So when Doreen started posting updates on Rene’s medical condition, I started re-posting them on Recent News on the Card so they would be more visible, and created a Rene Douglas Medical Update on the blog for non-Facebook users as well. I also started sending out “Messages to All Members” with updates. (At one point I had replied to so many inquires that Facebook suspended my message center for a day because I had somehow kicked in some “Spam Guard” even though all of my messages were individual responses to individual questions.)
On Tuesday, May 26, Doreen Razo posted that the family was aware of the Card and messages. But a few days later at 5:45 am, Natalia Douglas (Rene’s wife) posted a thank you message and I knew that the messages and prayers were getting to Rene and the family. That was a milestone.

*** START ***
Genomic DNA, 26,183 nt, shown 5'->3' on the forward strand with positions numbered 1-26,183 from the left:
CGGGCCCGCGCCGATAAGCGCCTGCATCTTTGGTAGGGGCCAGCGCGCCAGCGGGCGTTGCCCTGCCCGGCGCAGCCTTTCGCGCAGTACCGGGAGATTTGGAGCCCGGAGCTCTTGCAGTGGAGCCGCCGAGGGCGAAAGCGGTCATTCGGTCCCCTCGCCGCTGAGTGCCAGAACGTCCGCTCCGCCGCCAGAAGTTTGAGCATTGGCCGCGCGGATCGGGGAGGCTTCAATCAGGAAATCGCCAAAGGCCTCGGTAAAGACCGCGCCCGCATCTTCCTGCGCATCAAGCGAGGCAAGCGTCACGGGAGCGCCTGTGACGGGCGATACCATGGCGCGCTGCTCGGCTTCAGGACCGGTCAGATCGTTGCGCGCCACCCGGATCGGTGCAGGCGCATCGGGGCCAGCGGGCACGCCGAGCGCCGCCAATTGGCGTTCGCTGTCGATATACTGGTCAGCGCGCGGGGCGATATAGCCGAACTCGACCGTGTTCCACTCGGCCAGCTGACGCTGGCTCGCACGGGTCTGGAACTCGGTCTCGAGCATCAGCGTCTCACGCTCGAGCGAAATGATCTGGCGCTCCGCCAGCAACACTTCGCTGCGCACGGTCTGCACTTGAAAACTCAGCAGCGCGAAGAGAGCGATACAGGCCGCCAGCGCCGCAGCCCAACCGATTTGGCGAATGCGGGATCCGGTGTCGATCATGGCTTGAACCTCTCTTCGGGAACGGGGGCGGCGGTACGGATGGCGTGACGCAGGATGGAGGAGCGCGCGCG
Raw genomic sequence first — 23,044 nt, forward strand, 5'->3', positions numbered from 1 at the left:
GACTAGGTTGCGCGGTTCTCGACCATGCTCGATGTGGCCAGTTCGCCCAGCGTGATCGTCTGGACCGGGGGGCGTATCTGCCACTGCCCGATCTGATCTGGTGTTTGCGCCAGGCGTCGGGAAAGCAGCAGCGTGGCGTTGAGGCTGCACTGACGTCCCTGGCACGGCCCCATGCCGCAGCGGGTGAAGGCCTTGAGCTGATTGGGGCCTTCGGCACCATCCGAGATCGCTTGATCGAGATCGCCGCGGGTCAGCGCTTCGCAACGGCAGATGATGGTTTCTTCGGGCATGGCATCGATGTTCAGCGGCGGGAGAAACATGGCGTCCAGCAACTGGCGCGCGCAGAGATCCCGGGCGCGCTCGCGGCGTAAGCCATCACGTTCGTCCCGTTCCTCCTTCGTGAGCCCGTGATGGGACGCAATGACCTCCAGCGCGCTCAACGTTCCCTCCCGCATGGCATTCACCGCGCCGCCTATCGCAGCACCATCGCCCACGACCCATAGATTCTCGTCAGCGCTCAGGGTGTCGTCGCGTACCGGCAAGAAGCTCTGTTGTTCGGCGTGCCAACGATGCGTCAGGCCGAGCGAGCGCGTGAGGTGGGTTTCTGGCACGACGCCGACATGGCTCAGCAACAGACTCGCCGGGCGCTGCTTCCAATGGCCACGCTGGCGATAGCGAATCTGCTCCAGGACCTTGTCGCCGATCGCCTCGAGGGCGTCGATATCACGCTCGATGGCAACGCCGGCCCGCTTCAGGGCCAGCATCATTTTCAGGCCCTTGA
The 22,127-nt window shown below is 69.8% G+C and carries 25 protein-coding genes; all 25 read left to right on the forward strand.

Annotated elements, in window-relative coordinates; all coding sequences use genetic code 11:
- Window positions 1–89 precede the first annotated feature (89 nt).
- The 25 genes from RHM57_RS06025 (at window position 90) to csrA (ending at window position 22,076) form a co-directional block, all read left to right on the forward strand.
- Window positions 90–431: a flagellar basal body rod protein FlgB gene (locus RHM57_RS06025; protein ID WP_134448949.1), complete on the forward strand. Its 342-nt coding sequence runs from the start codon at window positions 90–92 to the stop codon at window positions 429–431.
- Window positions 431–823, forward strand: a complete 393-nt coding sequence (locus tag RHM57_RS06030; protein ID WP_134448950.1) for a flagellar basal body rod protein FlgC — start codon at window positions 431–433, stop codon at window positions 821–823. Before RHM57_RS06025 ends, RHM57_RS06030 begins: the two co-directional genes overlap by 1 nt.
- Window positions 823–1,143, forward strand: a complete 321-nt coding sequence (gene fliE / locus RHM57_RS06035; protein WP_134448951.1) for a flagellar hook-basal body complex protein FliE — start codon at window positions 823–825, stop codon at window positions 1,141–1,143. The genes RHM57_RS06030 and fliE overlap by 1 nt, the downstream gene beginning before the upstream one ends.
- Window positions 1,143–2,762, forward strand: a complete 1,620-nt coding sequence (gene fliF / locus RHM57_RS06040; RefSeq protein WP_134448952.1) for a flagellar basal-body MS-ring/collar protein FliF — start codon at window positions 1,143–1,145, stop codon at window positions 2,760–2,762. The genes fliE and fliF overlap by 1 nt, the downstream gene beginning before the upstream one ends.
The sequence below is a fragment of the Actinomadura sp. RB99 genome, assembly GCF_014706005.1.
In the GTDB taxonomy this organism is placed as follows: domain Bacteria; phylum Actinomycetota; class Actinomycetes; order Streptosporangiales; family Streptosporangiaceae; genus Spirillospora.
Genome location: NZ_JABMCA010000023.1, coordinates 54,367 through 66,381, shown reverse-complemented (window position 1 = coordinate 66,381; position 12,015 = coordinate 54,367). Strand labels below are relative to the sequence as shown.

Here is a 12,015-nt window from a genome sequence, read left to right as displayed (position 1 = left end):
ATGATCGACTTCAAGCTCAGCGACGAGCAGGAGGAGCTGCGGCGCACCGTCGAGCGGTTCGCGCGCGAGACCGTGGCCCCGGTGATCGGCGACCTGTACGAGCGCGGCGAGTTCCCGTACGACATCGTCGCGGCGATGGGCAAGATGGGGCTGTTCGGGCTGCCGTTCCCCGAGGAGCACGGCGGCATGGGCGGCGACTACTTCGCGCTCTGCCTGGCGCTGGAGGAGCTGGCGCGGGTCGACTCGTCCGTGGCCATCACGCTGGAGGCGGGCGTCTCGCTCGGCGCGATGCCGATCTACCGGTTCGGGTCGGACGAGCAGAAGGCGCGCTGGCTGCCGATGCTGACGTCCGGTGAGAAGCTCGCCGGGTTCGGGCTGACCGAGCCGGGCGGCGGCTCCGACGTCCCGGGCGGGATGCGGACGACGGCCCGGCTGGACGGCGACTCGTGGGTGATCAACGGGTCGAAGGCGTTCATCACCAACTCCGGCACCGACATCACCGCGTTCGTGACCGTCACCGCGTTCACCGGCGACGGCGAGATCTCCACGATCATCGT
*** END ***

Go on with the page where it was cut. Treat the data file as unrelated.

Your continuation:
Looking back what have learned about this experience.
First, it is now obvious that there are a lot of people out there that care and want to help. This is not just illustrated by the number of members or posts on the card, but by the people who have sent me messages asking what they can do to help. There is a RDGWC member who is an exercise rider at Hollywood who posts updates in the racing office and in the jock’s room. There are people who have contacted me about wanting to volunteer time or organize fund raising events.
And there are people who still care enough to send messages and tell their friends even after more than two weeks after the accident.
People have posted messages about Rene winning races they remember, fans have posts of memories of Rene stopping to take pictures with them at the track, Rene helping others, the list goes on. Of the nearly 600 posts, I have not had to remove one post.
These members can be broken down into:
• People who click “join this group”
• People who care enough to type a message or send a prayer.